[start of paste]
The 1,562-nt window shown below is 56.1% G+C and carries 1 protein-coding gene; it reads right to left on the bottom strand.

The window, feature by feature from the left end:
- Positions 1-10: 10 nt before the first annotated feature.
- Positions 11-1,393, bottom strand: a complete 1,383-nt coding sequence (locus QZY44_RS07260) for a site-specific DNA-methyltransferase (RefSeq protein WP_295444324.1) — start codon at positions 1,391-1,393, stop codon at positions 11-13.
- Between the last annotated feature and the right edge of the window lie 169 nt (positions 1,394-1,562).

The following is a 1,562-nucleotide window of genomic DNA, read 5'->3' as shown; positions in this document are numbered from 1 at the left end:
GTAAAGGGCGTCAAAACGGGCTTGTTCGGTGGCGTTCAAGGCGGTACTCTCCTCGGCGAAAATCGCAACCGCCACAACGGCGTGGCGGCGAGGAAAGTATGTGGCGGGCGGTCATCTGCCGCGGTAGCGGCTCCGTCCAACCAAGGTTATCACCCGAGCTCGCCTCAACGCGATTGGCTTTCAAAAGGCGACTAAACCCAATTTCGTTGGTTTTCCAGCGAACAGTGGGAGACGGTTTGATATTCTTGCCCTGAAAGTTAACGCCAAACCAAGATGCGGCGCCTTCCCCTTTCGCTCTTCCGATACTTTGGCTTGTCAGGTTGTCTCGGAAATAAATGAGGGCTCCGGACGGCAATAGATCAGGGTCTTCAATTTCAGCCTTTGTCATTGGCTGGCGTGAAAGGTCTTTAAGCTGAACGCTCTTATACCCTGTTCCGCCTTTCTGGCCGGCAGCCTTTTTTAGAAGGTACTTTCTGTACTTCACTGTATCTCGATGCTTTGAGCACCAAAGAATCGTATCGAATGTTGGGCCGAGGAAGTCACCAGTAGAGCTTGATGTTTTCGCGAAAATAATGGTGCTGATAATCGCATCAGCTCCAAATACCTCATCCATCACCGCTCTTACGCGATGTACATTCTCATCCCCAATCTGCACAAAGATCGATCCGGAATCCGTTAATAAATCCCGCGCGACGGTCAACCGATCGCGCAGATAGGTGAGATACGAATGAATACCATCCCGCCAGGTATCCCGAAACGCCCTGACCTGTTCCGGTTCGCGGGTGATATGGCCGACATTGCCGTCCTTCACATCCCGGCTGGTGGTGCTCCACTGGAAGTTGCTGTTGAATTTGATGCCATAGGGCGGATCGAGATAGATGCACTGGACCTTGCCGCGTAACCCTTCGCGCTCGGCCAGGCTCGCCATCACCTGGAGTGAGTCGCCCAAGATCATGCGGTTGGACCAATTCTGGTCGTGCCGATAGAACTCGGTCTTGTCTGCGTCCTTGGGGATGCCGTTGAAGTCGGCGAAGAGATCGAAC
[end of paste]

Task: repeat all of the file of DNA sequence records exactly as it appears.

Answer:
The 1,562-nt window shown below is 56.1% G+C and carries 1 protein-coding gene; it reads right to left on the bottom strand.

The window, feature by feature from the left end:
- Positions 1-10: 10 nt before the first annotated feature.
- Positions 11-1,393, bottom strand: a complete 1,383-nt coding sequence (locus QZY44_RS07260) for a site-specific DNA-methyltransferase (RefSeq protein WP_295444324.1) — start codon at positions 1,391-1,393, stop codon at positions 11-13.
- Between the last annotated feature and the right edge of the window lie 169 nt (positions 1,394-1,562).

The following is a 1,562-nucleotide window of genomic DNA, read 5'->3' as shown; positions in this document are numbered from 1 at the left end:
GTAAAGGGCGTCAAAACGGGCTTGTTCGGTGGCGTTCAAGGCGGTACTCTCCTCGGCGAAAATCGCAACCGCCACAACGGCGTGGCGGCGAGGAAAGTATGTGGCGGGCGGTCATCTGCCGCGGTAGCGGCTCCGTCCAACCAAGGTTATCACCCGAGCTCGCCTCAACGCGATTGGCTTTCAAAAGGCGACTAAACCCAATTTCGTTGGTTTTCCAGCGAACAGTGGGAGACGGTTTGATATTCTTGCCCTGAAAGTTAACGCCAAACCAAGATGCGGCGCCTTCCCCTTTCGCTCTTCCGATACTTTGGCTTGTCAGGTTGTCTCGGAAATAAATGAGGGCTCCGGACGGCAATAGATCAGGGTCTTCAATTTCAGCCTTTGTCATTGGCTGGCGTGAAAGGTCTTTAAGCTGAACGCTCTTATACCCTGTTCCGCCTTTCTGGCCGGCAGCCTTTTTTAGAAGGTACTTTCTGTACTTCACTGTATCTCGATGCTTTGAGCACCAAAGAATCGTATCGAATGTTGGGCCGAGGAAGTCACCAGTAGAGCTTGATGTTTTCGCGAAAATAATGGTGCTGATAATCGCATCAGCTCCAAATACCTCATCCATCACCGCTCTTACGCGATGTACATTCTCATCCCCAATCTGCACAAAGATCGATCCGGAATCCGTTAATAAATCCCGCGCGACGGTCAACCGATCGCGCAGATAGGTGAGATACGAATGAATACCATCCCGCCAGGTATCCCGAAACGCCCTGACCTGTTCCGGTTCGCGGGTGATATGGCCGACATTGCCGTCCTTCACATCCCGGCTGGTGGTGCTCCACTGGAAGTTGCTGTTGAATTTGATGCCATAGGGCGGATCGAGATAGATGCACTGGACCTTGCCGCGTAACCCTTCGCGCTCGGCCAGGCTCGCCATCACCTGGAGTGAGTCGCCCAAGATCATGCGGTTGGACCAATTCTGGTCGTGCCGATAGAACTCGGTCTTGTCTGCGTCCTTGGGGATGCCGTTGAAGTCGGCGAAGAGATCGAAC